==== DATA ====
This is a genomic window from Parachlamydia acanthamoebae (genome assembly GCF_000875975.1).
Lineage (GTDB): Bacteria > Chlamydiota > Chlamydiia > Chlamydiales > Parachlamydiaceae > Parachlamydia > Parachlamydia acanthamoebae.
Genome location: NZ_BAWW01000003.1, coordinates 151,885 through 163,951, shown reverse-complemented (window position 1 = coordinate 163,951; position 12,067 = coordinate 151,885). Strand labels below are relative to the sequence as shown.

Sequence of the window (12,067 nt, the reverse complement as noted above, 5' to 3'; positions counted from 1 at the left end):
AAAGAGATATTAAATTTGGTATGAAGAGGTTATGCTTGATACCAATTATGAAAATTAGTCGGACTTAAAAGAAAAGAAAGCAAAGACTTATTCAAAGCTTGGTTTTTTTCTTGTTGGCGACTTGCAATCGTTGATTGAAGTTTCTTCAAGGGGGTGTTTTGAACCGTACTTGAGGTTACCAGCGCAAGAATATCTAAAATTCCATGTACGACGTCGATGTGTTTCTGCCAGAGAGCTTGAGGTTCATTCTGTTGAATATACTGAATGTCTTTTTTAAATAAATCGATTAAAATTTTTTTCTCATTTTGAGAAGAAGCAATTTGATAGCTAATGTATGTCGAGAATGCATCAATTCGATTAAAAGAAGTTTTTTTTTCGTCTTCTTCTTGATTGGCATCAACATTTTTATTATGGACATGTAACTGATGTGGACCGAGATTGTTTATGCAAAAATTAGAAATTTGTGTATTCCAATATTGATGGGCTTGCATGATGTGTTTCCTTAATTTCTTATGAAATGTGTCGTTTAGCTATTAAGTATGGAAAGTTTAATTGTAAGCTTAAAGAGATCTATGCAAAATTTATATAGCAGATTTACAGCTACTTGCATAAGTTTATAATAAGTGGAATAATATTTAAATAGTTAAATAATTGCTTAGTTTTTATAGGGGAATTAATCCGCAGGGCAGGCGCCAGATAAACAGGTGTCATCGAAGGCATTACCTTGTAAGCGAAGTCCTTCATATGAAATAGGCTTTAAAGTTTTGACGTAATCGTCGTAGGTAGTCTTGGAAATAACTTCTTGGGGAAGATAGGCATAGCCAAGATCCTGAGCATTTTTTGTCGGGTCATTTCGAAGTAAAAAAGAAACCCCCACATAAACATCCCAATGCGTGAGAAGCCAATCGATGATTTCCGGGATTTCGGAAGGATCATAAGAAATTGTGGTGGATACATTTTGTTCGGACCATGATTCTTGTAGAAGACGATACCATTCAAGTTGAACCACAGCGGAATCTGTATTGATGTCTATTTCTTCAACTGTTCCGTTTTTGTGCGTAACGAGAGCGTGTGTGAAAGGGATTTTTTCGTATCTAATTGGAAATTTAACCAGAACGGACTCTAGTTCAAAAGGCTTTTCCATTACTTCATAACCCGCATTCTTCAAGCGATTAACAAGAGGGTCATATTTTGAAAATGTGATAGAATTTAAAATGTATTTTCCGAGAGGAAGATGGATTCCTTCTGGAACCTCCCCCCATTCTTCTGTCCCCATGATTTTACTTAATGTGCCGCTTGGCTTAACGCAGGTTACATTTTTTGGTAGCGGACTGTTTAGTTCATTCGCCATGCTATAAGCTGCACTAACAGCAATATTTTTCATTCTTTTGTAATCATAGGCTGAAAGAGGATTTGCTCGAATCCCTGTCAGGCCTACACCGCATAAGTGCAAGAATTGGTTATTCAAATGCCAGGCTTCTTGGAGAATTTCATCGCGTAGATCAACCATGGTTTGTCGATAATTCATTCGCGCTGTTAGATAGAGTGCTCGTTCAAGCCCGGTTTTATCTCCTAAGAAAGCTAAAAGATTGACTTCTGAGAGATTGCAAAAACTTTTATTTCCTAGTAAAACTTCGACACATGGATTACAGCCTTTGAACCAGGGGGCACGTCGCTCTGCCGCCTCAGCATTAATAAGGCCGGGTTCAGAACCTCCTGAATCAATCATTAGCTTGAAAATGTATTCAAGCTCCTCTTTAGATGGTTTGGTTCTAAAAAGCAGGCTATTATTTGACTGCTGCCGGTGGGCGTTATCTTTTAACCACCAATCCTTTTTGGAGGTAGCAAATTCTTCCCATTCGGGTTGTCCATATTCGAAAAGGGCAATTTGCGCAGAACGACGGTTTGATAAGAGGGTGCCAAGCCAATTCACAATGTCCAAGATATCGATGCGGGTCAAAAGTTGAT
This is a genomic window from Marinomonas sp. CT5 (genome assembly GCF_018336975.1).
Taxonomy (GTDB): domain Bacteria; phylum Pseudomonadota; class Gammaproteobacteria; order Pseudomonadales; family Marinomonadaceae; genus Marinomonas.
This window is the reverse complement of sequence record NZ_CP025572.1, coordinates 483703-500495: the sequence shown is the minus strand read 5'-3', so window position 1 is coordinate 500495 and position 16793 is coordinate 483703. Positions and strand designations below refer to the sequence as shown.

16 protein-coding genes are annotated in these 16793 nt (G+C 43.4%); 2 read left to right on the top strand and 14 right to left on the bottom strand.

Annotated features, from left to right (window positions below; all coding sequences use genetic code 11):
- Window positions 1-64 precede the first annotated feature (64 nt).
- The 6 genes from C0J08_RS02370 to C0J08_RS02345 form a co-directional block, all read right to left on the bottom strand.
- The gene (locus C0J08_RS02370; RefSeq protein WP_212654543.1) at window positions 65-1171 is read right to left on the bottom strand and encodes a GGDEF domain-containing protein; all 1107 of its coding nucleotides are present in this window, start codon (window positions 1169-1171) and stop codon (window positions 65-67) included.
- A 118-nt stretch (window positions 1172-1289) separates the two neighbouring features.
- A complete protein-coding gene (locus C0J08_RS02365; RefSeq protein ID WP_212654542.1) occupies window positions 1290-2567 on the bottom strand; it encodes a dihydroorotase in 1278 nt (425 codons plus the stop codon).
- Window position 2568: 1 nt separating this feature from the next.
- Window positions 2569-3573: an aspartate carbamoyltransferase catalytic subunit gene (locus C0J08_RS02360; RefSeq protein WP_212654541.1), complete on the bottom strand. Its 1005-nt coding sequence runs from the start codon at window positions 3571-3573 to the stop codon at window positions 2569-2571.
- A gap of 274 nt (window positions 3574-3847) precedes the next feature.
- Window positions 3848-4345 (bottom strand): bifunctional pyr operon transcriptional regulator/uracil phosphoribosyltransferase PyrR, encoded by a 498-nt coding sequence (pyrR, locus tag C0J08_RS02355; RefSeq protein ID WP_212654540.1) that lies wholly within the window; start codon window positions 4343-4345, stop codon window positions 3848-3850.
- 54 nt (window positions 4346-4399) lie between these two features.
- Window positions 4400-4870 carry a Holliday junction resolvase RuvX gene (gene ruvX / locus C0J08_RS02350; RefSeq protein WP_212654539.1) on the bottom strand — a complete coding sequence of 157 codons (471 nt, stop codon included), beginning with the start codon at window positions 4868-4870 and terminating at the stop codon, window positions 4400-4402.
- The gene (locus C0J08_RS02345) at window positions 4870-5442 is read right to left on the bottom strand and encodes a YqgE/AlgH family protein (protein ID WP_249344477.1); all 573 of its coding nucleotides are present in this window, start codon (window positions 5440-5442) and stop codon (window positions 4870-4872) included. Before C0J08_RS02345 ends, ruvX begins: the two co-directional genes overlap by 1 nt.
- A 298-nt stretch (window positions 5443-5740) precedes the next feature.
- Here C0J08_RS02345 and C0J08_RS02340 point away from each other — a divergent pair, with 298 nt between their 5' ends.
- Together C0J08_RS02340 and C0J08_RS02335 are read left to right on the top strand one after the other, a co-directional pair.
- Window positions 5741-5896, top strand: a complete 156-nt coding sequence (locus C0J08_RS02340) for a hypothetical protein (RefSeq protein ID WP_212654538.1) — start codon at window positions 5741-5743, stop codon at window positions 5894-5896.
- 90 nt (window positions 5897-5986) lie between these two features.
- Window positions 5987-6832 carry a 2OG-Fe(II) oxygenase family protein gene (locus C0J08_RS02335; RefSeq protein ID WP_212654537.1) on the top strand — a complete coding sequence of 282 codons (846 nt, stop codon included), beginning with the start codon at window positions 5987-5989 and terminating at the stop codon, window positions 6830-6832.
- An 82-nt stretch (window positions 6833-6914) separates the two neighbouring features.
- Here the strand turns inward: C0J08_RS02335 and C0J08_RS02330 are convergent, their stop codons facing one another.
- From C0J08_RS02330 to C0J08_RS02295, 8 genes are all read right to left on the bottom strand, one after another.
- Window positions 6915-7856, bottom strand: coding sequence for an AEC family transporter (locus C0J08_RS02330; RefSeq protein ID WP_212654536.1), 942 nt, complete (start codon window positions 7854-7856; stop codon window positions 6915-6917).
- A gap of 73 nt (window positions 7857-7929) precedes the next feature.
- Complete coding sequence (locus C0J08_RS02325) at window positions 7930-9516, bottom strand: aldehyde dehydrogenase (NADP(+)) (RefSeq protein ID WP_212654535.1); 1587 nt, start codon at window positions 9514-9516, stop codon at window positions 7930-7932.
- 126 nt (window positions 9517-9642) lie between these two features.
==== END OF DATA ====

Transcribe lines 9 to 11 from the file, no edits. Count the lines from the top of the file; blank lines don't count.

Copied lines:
16 protein-coding genes are annotated in these 16793 nt (G+C 43.4%); 2 read left to right on the top strand and 14 right to left on the bottom strand.

Annotated features, from left to right (window positions below; all coding sequences use genetic code 11):
- Window positions 1-64 precede the first annotated feature (64 nt).